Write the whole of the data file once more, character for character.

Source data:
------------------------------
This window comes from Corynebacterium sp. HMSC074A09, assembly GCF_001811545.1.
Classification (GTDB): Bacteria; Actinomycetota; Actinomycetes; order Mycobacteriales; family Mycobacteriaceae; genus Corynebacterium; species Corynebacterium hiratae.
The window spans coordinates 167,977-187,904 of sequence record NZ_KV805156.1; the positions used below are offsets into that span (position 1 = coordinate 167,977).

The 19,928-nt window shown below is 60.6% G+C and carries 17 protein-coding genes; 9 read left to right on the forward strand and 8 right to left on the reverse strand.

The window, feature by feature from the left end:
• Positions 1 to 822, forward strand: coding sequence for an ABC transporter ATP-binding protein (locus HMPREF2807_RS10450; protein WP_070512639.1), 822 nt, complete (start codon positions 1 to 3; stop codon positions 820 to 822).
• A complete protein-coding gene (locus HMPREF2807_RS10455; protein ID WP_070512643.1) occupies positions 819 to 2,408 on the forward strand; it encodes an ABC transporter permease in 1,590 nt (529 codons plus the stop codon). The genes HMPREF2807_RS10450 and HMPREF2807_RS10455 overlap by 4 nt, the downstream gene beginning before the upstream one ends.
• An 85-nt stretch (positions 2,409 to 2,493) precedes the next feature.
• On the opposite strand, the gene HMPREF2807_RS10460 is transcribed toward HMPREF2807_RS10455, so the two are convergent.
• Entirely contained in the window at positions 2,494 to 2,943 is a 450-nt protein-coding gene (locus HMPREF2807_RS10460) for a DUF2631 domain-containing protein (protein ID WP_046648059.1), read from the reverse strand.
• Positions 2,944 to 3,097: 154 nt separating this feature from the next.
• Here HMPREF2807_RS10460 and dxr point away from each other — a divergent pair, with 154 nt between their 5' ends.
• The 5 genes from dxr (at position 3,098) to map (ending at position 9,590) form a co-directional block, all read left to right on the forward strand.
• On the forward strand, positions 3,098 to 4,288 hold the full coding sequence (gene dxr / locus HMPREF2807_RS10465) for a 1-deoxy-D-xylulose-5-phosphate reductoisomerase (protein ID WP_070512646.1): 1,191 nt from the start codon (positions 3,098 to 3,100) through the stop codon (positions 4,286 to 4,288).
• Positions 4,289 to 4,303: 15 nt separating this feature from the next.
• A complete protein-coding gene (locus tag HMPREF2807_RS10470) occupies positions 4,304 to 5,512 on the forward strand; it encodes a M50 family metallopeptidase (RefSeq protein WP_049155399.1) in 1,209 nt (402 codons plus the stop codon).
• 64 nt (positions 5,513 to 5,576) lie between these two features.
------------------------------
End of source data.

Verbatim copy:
This window comes from Corynebacterium sp. HMSC074A09, assembly GCF_001811545.1.
Classification (GTDB): Bacteria; Actinomycetota; Actinomycetes; order Mycobacteriales; family Mycobacteriaceae; genus Corynebacterium; species Corynebacterium hiratae.
The window spans coordinates 167,977-187,904 of sequence record NZ_KV805156.1; the positions used below are offsets into that span (position 1 = coordinate 167,977).

The 19,928-nt window shown below is 60.6% G+C and carries 17 protein-coding genes; 9 read left to right on the forward strand and 8 right to left on the reverse strand.

The window, feature by feature from the left end:
• Positions 1 to 822, forward strand: coding sequence for an ABC transporter ATP-binding protein (locus HMPREF2807_RS10450; protein WP_070512639.1), 822 nt, complete (start codon positions 1 to 3; stop codon positions 820 to 822).
• A complete protein-coding gene (locus HMPREF2807_RS10455; protein ID WP_070512643.1) occupies positions 819 to 2,408 on the forward strand; it encodes an ABC transporter permease in 1,590 nt (529 codons plus the stop codon). The genes HMPREF2807_RS10450 and HMPREF2807_RS10455 overlap by 4 nt, the downstream gene beginning before the upstream one ends.
• An 85-nt stretch (positions 2,409 to 2,493) precedes the next feature.
• On the opposite strand, the gene HMPREF2807_RS10460 is transcribed toward HMPREF2807_RS10455, so the two are convergent.
• Entirely contained in the window at positions 2,494 to 2,943 is a 450-nt protein-coding gene (locus HMPREF2807_RS10460) for a DUF2631 domain-containing protein (protein ID WP_046648059.1), read from the reverse strand.
• Positions 2,944 to 3,097: 154 nt separating this feature from the next.
• Here HMPREF2807_RS10460 and dxr point away from each other — a divergent pair, with 154 nt between their 5' ends.
• The 5 genes from dxr (at position 3,098) to map (ending at position 9,590) form a co-directional block, all read left to right on the forward strand.
• On the forward strand, positions 3,098 to 4,288 hold the full coding sequence (gene dxr / locus HMPREF2807_RS10465) for a 1-deoxy-D-xylulose-5-phosphate reductoisomerase (protein ID WP_070512646.1): 1,191 nt from the start codon (positions 3,098 to 3,100) through the stop codon (positions 4,286 to 4,288).
• Positions 4,289 to 4,303: 15 nt separating this feature from the next.
• A complete protein-coding gene (locus tag HMPREF2807_RS10470) occupies positions 4,304 to 5,512 on the forward strand; it encodes a M50 family metallopeptidase (RefSeq protein WP_049155399.1) in 1,209 nt (402 codons plus the stop codon).
• 64 nt (positions 5,513 to 5,576) lie between these two features.